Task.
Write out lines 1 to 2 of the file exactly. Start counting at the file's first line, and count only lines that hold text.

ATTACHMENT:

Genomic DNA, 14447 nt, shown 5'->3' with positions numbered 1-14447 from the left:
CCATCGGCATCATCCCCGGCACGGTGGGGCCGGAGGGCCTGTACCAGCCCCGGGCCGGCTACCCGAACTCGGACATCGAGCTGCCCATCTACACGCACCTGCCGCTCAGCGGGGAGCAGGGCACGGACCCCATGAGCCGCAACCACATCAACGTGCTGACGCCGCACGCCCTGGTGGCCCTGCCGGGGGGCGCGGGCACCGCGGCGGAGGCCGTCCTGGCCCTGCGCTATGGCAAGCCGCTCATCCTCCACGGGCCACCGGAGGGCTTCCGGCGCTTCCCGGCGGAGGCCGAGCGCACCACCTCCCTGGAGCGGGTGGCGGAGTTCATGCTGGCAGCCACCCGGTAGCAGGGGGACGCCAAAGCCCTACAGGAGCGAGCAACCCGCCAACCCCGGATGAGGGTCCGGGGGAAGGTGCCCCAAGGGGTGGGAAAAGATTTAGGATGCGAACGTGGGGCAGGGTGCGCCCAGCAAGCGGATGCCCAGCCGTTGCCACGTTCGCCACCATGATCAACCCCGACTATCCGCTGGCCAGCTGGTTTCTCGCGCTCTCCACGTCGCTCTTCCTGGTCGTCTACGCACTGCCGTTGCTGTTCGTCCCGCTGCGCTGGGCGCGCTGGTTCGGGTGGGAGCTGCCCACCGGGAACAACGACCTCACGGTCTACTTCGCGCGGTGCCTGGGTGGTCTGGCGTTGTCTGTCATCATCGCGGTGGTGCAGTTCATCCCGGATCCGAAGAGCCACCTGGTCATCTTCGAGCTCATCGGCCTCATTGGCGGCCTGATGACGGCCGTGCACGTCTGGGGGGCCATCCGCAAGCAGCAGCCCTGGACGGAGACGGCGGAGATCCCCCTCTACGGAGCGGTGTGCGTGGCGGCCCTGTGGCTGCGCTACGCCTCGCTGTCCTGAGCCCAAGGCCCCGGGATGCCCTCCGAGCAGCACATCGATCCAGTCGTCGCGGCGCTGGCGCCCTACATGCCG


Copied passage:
Genomic DNA, 14447 nt, shown 5'->3' with positions numbered 1-14447 from the left:
CCATCGGCATCATCCCCGGCACGGTGGGGCCGGAGGGCCTGTACCAGCCCCGGGCCGGCTACCCGAACTCGGACATCGAGCTGCCCATCTACACGCACCTGCCGCTCAGCGGGGAGCAGGGCACGGACCCCATGAGCCGCAACCACATCAACGTGCTGACGCCGCACGCCCTGGTGGCCCTGCCGGGGGGCGCGGGCACCGCGGCGGAGGCCGTCCTGGCCCTGCGCTATGGCAAGCCGCTCATCCTCCACGGGCCACCGGAGGGCTTCCGGCGCTTCCCGGCGGAGGCCGAGCGCACCACCTCCCTGGAGCGGGTGGCGGAGTTCATGCTGGCAGCCACCCGGTAGCAGGGGGACGCCAAAGCCCTACAGGAGCGAGCAACCCGCCAACCCCGGATGAGGGTCCGGGGGAAGGTGCCCCAAGGGGTGGGAAAAGATTTAGGATGCGAACGTGGGGCAGGGTGCGCCCAGCAAGCGGATGCCCAGCCGTTGCCACGTTCGCCACCATGATCAACCCCGACTATCCGCTGGCCAGCTGGTTTCTCGCGCTCTCCACGTCGCTCTTCCTGGTCGTCTACGCACTGCCGTTGCTGTTCGTCCCGCTGCGCTGGGCGCGCTGGTTCGGGTGGGAGCTGCCCACCGGGAACAACGACCTCACGGTCTACTTCGCGCGGTGCCTGGGTGGTCTGGCGTTGTCTGTCATCATCGCGGTGGTGCAGTTCATCCCGGATCCGAAGAGCCACCTGGTCATCTTCGAGCTCATCGGCCTCATTGGCGGCCTGATGACGGCCGTGCACGTCTGGGGGGCCATCCGCAAGCAGCAGCCCTGGACGGAGACGGCGGAGATCCCCCTCTACGGAGCGGTGTGCGTGGCGGCCCTGTGGCTGCGCTACGCCTCGCTGTCCTGAGCCCAAGGCCCCGGGATGCCCTCCGAGCAGCACATCGATCCAGTCGTCGCGGCGCTGGCGCCCTACATGCCG